I know St. Patrick's Day is over, but I noticed this morning that the grass is greening up so nicely that today feels like a celebration of “the wearing of the green.”
Speaking of St. Patrick, my friend Megan posted about St. Patrick's Day -- you can read it here. It's a funny thing about corned beef and cabbage -- my friend Jane and her husband made it for one of our church Lenten soup suppers last year, but she wasn't happy with how it turned out; the rest of us thought it was delicious! I like what Megan writes about why St. Patrick deserves our attention, though.
There was an interesting juxtaposition on The Today Show this morning.
One story concerned the new First Family and the emphasis they put on manners for their daughters. Evidently the Obama family works at teaching their girls to be well-mannered. They believe those standards are important, because good manners make life more pleasant and ease social situations as well as family life.
The other story was a brief news clip about the Pope's trip to Africa and his comments about condoms. It was reported that his statements about how condoms make the AIDS problem worse would render the Church even more irrelevant.
I thought his comments about condoms simply pointed toward how the standards of the Church -- abstinence outside of marriage; fidelity within marriage -- might help make the AIDS epidemic less virulent. Those standards are helpful in minimizing the effects of sexually transmitted diseases as well as the transmission of the AIDS virus.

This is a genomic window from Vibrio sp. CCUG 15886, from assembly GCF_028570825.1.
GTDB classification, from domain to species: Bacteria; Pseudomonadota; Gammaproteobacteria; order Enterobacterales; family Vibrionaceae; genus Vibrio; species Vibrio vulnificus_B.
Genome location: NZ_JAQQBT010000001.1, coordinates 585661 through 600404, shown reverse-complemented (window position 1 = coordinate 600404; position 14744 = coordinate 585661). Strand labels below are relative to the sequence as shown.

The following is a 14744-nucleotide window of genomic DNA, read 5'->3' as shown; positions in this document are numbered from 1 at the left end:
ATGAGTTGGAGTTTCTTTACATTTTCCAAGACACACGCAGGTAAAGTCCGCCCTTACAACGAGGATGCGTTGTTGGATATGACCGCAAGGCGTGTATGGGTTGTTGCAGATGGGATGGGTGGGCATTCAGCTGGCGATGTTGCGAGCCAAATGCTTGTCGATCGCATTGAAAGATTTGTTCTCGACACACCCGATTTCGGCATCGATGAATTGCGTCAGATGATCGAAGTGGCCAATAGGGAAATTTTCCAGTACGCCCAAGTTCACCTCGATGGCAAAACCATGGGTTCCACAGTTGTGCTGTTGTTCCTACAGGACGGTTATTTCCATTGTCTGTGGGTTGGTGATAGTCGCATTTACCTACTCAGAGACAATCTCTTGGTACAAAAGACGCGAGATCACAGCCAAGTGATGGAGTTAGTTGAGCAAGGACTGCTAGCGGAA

Both of these are worthwhile and helpful goals, so why is one set of standards -- good manners -- to be applauded and adopted, while the other set of standards -- responsible, faithful sexual behavior -- are counted as “irrelevant” and foolish?
BH is excited about grilling out this evening. That means a trip to the store for the season's first charcoal and something for the grill. And that means less cooking in the kitchen for me.
Which reminds me of the commercial I saw yesterday on television. A young couple has discovered a whole meal that can be “steamed” in the microwave in its own bag. There aren't even any pans to clean up, and they can enjoy a “home-cooked” meal!
Whatever happened to actually cooking? It's usually cheaper, more nutritious, good stewardship of resources, and even fun.
I like quick and easy, and if you check out our freezer you'll find a few Lean Cuisine and Bertolli dinners we can make in a pinch.
But it seems as if we lose something when we always go for quick and easy. There is a lot of pleasure to be had in making a meal the old-fashioned way, by starting from scratch and enjoying the textures, smells, and tastes of food. When we are cooking or baking, our kitchens become a welcome-home station for our families, a place of service that speaks our love for them.
It's nice to have the choice, of course; I just don't want to pass up the opportunity to spend more of myself actually cooking instead of just opening up one more plastic-bag supper.